"In the last week of the [second] quarter we were hit by a cyberattack, which mainly impacted Maersk Line, APM Terminals and Damco," Maersk CEO Soren Skou said in a statement in Aug. 2020.
"Business volumes were negatively affected for a couple of weeks in July and as a consequence, our Q3 results will be impacted," he added. "We expect that the cyber-attack will impact results negatively by $200 - $300 million."
The ransomware attack took advantage of certain security vulnerabilities in the Windows software platform that Microsoft had updated after they leaked.
"This cyber-attack was a previously unseen type of malware, and updates and patches applied to both the Windows systems and antivirus were not an effective protection in this case," Maersk said.
"In response to this new type of malware, A.P. Moller Maersk has put in place different and further protective measures and is continuing to review its systems to defend against attacks."
In a follow-up article, Gavin Ashton, an IT security expert at Maersk at the time, wrote that it's "inevitable" you will be attacked.
"It is inevitable that one day, one will get through," Ashton continued. "And obviously, you should have a solid contingency plan in place in case of the worst. But that's not to say you don't attempt to put up a damn good fight to stop these attacks in the first case. Just because you know the bad actors are coming, doesn't mean you leave your front door open and make them a cup of tea when they walk in. You could just lock the door."
Meanwhile, in February 2020, Japan Post-owned freight forwarder, Toll Group was forced to shut down certain IT systems after suffering a cyberattack. Toll Group did not immediately respond to a CNBC request for comment.
Sometimes the hackers aren't necessarily looking for a ransom.
In 2013, criminals hacked systems at the port of Antwerp in order to manipulate the movement of containers so that they could conceal and move their drug shipments.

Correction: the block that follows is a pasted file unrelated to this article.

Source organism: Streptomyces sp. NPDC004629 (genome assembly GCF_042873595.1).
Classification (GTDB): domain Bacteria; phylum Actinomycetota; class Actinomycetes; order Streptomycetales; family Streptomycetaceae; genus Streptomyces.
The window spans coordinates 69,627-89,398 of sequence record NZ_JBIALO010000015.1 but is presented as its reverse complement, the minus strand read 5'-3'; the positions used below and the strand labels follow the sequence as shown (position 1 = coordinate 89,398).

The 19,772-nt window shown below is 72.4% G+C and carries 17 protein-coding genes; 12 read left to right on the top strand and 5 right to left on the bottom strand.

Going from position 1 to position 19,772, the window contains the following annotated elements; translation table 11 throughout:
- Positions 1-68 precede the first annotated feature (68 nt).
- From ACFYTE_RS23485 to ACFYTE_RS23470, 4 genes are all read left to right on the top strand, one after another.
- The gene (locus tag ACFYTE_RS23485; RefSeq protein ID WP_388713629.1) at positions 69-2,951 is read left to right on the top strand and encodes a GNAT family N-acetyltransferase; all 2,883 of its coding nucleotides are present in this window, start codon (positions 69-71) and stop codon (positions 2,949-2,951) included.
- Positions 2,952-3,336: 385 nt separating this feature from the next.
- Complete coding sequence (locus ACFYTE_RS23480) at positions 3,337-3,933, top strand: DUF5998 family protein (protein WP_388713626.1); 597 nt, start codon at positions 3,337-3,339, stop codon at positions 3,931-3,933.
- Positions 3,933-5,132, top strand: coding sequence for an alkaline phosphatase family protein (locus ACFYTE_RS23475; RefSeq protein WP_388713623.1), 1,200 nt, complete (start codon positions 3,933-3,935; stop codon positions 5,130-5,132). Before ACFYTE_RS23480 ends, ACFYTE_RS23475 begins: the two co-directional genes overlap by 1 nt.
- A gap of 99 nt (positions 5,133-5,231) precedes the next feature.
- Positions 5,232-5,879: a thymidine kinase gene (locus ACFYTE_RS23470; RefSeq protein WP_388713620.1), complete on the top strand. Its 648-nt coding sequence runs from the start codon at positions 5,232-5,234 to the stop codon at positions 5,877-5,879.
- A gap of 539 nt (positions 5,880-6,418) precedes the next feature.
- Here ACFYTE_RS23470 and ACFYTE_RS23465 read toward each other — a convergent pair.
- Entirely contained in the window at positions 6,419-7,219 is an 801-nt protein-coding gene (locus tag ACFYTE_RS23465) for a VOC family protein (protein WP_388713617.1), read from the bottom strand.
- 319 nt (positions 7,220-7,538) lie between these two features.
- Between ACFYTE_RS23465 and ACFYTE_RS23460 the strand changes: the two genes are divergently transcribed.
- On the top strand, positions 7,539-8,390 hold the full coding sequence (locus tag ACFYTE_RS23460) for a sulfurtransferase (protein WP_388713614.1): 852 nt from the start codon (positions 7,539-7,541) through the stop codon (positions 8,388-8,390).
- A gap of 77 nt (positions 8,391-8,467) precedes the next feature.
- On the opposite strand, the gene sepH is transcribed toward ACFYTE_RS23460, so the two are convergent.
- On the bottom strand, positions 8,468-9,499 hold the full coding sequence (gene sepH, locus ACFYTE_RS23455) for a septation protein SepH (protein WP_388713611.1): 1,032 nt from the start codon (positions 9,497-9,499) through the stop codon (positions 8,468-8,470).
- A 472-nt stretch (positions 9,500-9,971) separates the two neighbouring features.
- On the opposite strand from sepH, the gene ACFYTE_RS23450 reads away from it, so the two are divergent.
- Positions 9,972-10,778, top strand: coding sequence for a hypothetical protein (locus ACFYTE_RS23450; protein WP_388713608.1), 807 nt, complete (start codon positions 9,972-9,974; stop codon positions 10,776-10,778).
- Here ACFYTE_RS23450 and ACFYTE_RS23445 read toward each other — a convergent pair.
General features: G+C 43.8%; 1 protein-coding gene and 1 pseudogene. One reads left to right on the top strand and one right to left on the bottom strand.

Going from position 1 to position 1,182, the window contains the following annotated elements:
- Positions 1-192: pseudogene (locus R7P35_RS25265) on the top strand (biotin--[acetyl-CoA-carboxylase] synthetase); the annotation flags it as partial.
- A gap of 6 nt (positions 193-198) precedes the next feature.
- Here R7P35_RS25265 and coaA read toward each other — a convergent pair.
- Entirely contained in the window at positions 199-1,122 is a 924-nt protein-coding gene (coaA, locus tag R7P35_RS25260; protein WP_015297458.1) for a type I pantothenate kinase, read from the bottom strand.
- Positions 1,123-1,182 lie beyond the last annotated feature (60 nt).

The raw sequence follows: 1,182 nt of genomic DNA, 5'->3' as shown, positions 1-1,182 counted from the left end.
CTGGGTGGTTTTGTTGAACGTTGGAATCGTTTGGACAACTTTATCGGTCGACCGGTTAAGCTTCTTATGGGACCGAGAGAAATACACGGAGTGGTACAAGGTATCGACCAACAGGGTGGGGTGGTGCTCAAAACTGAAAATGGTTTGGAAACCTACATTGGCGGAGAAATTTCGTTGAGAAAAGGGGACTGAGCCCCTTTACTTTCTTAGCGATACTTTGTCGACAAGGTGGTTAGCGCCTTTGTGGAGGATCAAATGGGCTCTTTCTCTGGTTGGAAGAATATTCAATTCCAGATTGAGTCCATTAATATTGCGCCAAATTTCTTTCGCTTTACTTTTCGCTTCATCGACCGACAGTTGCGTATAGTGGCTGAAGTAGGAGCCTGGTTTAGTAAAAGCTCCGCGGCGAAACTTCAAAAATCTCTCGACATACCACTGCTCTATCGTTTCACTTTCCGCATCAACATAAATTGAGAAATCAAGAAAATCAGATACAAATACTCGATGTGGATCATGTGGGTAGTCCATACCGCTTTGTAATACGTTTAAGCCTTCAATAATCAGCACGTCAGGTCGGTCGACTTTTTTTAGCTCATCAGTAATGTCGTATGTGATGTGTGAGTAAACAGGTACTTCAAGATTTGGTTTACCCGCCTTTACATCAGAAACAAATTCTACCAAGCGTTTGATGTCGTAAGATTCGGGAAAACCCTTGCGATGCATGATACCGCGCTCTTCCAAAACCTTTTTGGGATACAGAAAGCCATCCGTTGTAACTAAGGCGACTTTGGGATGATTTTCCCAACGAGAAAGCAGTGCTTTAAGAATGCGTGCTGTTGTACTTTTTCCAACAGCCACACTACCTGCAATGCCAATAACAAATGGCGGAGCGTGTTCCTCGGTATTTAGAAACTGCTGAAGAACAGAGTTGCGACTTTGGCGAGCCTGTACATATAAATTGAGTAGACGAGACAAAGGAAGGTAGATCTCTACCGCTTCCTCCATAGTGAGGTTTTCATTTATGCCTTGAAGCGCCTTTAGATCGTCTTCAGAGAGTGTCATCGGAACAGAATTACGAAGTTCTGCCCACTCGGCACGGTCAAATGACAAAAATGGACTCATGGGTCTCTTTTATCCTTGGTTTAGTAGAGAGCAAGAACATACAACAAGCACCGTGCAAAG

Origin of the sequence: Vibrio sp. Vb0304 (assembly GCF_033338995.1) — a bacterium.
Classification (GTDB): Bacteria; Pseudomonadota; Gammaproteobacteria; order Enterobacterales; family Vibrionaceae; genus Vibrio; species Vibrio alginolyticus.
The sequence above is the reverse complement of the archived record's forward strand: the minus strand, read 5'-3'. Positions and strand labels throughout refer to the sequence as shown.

Once the hackers were inside the right systems, they changed the location and the delivery times of containers that had the drugs in them.
The smugglers then sent their own drivers to pick up the drug-loaded shipping containers before the legitimate hauler could collect them.
The hackers used spear phishing and malware attacks — directed at port authority workers and shipping companies — to obtain access to the systems.
The whole scheme was uncovered by police after shipping firms detected something wasn't right.
Awad-Hartmann said hackers have realized how important global supply chains are, and they now know what happens when they get disrupted.
"It impacts the whole world economy," he said. "You see goods are not flowing. You have gaps in the supermarkets. Of course I think the hackers do see the dependency on this supply chain. And then of course a logistics company is a target for them."
He added that logistics is in focus at the moment because global supply chains are in the news.
"But I think it's a general threat," he said.
"And this will not go away. It will increase. You constantly need to check. Are you still prepared? This is something which keeps us quite busy and costs us a lot of money."